Imitation is the highest form of flattery

IMG_1207During a short weekend break recently, my family and I went to the beautiful city of Edinburgh where – as it turns out – Harry Potter was written. I don’t know that. For breakfast one day, we found ourselves in the exact cafe (The Elephant House) where J.K. sat, drank coffee, ate croissants and penned the first few Potter novels. My girls even wrote on the toilet wall – yes, you are encouraged to do this.

Anyway, while this is all very cool and probably worth a blog post in its own right,  that’s not why I’m posting this…

IMG_1203Quite a while back, I wrote a piece about how I like to find names on gravestones. Naturally, I thought this was a novel way of filling one’s novel with authentic-sounding character names. Particularly as I was after historical sounding names.

Well – as it also turns out – there is a graveyard in Edinburgh where some of the headstones bear the names of characters from the Harry Potter books. Why? Because apparently J.K. Rowling did exactly the same thing as me.

So, all I’m going to say is that I’m amazed J.K. reads my blog, and I’m flattered that she decided to copy my idea.

I shall be sending her the bill for my cut of this intellectual property in the fullness of time…

Thanks for reading (that means you too Ms Rowling)

What’s in a title? (Apart from words, that is)

We all know that covers sell books. But what about titles? How important is it that we get the right title? A title that invokes the spirit of the story; a title that describes the story; a title that grabs the readers’ attention?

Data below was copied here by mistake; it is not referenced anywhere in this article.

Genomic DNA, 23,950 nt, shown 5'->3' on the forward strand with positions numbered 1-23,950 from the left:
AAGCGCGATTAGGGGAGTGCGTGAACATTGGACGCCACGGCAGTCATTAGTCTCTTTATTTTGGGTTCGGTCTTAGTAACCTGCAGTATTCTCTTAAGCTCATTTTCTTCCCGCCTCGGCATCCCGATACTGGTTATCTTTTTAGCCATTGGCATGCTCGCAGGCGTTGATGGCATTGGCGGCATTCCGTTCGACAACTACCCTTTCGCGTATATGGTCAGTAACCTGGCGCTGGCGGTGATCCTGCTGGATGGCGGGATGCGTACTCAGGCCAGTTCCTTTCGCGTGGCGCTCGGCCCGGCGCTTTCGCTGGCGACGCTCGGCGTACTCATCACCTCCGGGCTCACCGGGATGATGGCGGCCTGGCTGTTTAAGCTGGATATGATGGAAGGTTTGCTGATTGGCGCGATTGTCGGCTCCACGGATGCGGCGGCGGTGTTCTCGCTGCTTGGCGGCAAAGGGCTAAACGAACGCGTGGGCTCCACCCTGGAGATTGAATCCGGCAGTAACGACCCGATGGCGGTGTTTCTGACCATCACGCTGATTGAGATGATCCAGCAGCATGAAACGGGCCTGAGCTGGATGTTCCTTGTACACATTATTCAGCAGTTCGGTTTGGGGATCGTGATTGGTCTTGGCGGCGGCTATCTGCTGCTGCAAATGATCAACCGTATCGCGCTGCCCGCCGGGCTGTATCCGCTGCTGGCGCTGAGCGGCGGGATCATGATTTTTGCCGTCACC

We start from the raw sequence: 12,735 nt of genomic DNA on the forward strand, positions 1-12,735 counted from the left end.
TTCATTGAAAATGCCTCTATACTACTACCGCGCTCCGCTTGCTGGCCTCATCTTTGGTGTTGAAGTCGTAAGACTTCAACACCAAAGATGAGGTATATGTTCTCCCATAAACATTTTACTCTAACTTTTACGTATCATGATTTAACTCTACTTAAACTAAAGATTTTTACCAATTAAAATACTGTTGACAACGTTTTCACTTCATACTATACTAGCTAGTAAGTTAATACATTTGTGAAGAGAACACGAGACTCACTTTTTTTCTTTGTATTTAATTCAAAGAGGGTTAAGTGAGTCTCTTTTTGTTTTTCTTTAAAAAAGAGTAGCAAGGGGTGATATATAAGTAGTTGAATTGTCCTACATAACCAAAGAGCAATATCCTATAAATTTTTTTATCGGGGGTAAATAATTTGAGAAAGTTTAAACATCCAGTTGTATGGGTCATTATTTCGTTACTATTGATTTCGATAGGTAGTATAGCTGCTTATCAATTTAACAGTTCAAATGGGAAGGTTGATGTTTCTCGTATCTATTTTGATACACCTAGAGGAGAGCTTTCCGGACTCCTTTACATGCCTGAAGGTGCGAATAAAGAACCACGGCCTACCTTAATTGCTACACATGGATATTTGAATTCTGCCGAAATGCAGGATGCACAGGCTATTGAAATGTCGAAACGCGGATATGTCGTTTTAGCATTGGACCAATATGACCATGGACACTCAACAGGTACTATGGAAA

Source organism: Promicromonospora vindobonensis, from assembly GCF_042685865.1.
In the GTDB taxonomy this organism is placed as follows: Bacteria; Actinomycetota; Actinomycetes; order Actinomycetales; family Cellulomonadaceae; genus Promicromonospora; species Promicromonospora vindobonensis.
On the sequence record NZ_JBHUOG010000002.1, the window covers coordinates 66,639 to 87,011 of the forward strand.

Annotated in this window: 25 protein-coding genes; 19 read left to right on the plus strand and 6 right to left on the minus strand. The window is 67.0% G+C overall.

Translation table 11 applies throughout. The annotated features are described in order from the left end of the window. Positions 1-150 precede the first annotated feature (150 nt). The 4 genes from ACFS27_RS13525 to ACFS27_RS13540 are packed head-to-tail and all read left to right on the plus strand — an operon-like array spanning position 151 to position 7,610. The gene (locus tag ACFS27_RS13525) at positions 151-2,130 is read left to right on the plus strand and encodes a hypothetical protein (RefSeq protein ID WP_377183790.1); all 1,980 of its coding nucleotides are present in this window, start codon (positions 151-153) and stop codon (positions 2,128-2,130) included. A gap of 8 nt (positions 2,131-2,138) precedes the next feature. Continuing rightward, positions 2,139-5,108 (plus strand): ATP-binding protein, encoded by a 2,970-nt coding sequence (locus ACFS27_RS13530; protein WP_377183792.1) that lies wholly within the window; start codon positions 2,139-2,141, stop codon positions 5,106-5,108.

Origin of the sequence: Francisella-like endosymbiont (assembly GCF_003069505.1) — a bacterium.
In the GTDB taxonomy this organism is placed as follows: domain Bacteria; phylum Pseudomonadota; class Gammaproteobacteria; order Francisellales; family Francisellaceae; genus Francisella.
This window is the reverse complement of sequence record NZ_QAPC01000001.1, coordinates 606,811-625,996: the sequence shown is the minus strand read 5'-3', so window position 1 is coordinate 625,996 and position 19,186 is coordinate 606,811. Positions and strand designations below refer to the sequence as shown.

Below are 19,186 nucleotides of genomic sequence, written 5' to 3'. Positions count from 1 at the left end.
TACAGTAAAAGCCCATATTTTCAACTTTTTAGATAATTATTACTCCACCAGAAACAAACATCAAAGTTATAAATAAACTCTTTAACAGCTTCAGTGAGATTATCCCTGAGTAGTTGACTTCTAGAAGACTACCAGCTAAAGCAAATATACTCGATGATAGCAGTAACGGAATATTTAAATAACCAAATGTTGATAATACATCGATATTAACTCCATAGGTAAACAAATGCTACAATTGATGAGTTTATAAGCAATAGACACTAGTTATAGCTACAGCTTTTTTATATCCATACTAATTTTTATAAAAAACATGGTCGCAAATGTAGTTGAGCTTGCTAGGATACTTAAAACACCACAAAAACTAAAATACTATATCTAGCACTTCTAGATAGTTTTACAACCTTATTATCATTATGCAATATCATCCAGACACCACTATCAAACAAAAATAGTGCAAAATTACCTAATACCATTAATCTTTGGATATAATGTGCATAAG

To highlight the impact of a good title, I’m going to recall a story that happened to me recently. But it doesn’t involve books; it involves music.

Screen Shot 2014-11-24 at 17.57.20 Continue reading

Using titles to underscore a character’s context

I’m not usually one for posting writing tips, as until now I’ve never really felt I have the authority to do so. However, since I’ve just finished my first book (and owing to the fact that I learned a lot along the way) I thought I’d share with you some of the tricks that I stumbled upon.

So here’s tip that involves the use of names and titles to convey a character’s personality or underline the context in which you want that character to appear. Confused? Ok. Let me explain…

My hero is called Horatio Lee. He’s a lieutenant in the spacebourne Royal Navy, and hence there are a number of different names or titles I can give him:

  • Horatio
  • Horatio Lee
  • Lieutenant Lee
  • Lee

What I have noticed (due in part to me trying to avoid repetition) is that depending on what I call him in the narrative, I can convey his personality and the place he currently occupies within story. For example:

I call him Horatio when I want humanise him:

This nightmarish scene was especially disturbing for Horatio to witness as he knew those men were only exposed to that maelstrom on his orders.

I call him Lee when I want him to blend into the scene as just another member of the ship’s company:

“Oh yes,” Lee sounded energised, “it’s definitely a ship, but we don’t think it’s a warship.”

And I call him Lieutenant Lee when I want underscore his rank and position amongst the men:

Lieutenant Lee and his officers received them in the captain’s cabin, which was presently cleared for action and more a part of the gundeck than a cabin.

This method can be very useful when you have characters with titles, for instance: police officers, doctors, university lecturers, &c. It’s a great tool for underscoring their exact place in the story at any given time (as mentioned above), but also avoids having to call them the same thing every single time you write their name. It’s not a book-changing writing tool, but it certainly can alter the dynamic of a section of dialogue or action.

Thanks for reading.